I agree that signalling considerations might make it hard to think things which are inflammatory to one alliance or another, but I’d be hard-pressed to come up with a way in which base rate neglect is fundamentally serving some social purpose that your unconscious is optimizing for. Unconsciously motivated biases might make you more susceptible to it in some circumstances, but I think that there are many that are just the quirk.

    Getting rid of all bias is really hard, but I don’t find the Red Queen argument convincing that there isn’t substantial progress to be made with less than expert-level mastery.

  • Philon

    “When you speculate in stocks, you are betting against other speculators, and so can only expect to win if you are better than others. If you can’t reasonably expect to have better info and analysis than the average person on the other side of your trades,
    you shouldn’t bet at all . . . .”

    This understates the difficulty. The market–the sum total of all the other investors–in effect aggregates their information. To expect to win you must think you have better information than the market *as a whole*, not just than the *average* other participant.

    • Ben Southwood

      Hugely important

  • Tom Hynes

    It is hubris to think that you have a strategy that would do worse than an index fund. If you did, just take the opposite of that strategy and, absent transaction costs, you would do better than an index fund.

    • Reclaim our southern children

      Short the market?

    • AspiringRationalist

      With a given average return per year, higher volatility will decrease your long-term returns. Index funds provide diversification by investing in a broad range of investments; concentrating your money in a few stocks doesn’t, so if you pick stocks no better or worse than chance but don’t diversify well, you will, on average, underperform index funds.

      An even easier way to underperform index funds is to choose investments with high fees, such as actively managed mutual funds.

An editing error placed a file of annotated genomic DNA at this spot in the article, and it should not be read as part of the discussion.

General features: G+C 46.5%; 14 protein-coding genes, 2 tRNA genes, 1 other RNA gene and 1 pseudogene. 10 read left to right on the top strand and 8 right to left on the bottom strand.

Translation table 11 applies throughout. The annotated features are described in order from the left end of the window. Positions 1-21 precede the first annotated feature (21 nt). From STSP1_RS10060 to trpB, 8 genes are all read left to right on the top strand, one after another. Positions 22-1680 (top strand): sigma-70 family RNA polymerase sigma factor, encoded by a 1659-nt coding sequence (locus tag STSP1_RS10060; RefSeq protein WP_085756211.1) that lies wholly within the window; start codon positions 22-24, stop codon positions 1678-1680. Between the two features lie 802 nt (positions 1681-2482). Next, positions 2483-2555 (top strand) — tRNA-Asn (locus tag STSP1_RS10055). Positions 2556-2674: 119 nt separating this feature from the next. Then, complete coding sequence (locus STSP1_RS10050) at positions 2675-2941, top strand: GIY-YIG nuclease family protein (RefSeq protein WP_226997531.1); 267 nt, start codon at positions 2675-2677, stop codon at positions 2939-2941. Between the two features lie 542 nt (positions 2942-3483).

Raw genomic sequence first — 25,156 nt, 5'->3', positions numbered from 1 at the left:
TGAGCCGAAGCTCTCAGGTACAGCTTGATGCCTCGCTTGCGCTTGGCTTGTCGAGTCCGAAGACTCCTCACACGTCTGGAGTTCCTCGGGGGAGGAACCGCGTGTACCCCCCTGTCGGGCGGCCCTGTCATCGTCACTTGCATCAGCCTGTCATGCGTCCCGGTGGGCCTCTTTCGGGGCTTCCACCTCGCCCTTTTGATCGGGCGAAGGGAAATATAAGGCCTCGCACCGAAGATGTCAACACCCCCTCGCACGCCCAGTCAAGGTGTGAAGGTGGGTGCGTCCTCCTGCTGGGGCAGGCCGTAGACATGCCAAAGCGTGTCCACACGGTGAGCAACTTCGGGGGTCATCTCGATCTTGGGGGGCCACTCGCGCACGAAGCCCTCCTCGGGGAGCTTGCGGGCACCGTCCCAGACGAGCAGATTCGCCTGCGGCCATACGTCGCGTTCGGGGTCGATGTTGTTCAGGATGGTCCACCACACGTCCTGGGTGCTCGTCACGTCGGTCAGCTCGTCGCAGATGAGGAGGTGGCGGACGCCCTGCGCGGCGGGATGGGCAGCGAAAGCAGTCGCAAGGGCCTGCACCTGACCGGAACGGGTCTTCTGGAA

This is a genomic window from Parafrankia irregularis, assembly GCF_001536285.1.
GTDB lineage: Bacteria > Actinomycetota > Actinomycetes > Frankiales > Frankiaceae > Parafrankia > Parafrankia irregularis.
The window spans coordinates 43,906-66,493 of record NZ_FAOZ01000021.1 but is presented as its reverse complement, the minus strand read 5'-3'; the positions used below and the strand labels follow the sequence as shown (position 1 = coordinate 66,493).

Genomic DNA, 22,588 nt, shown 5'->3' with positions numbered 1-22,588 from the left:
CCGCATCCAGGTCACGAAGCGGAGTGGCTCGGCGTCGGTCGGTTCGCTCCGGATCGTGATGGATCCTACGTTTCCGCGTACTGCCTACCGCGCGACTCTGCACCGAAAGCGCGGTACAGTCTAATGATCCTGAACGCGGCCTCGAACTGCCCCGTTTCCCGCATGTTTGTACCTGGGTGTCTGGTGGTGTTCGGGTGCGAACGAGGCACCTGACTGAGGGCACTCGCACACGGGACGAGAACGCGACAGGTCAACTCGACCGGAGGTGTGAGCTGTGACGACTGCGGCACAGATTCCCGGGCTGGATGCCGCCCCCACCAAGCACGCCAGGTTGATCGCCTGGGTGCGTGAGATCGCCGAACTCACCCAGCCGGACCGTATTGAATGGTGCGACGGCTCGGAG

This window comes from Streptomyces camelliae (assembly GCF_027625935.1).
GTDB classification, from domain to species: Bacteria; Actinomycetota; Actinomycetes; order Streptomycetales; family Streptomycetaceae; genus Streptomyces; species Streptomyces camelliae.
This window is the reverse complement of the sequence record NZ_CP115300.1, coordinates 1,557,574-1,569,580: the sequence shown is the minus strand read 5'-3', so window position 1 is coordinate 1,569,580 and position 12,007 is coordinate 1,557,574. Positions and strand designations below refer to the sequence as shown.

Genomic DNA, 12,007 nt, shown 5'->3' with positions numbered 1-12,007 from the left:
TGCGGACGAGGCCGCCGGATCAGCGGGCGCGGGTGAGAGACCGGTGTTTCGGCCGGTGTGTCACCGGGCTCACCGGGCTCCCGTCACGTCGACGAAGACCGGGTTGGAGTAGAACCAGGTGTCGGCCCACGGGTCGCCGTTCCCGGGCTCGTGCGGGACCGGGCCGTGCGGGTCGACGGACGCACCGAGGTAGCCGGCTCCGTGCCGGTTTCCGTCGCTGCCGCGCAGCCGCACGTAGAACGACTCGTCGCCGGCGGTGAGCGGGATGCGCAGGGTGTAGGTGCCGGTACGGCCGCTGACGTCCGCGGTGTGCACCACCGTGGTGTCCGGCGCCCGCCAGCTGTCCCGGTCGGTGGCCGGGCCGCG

• Eliezer Yudkowsky

    This seems tremendously exaggerated, at least relative to my own life experience. I’m having trouble thinking of a single occasion where getting rid of one bias spawned another. Sometimes it produced enough clarity to *notice* another. And it’s true that the rabbit hole goes very deep. But my mind behaves nothing like an intelligent adversary that adapts against me, and nothing like an efficient market in stupidity that has already adjusted for every heuristic that I can manage to invent. Perhaps people are different in this way as in others, and yet I still find this hard to imagine. Can we have some concrete examples of this from your life, please?

    • I don’t think I said that getting rid of biases spawned other biases. But your unconscious adapts all the time to the world around you, and to your conscious thoughts. After all the main way that you adapt to things is via your unconscious adapting.

    • For a concrete example: when trained in physics I looked down on everyone but those in physics and math. When I learned computer science I learned to appreciate that they knew a lot. So my biases adapted: I next looked down on everyone who wasn’t technical, which included physics and computers.

    • I’m having trouble thinking of a single occasion where getting rid of one bias spawned another.

      In light of what’s evident, that’s actually a very funny claim.

  • Kenny

    If overcoming biases is truly a Red Queen game, then we *have* to play, if only to keep our biases from overwhelming us.

  • mony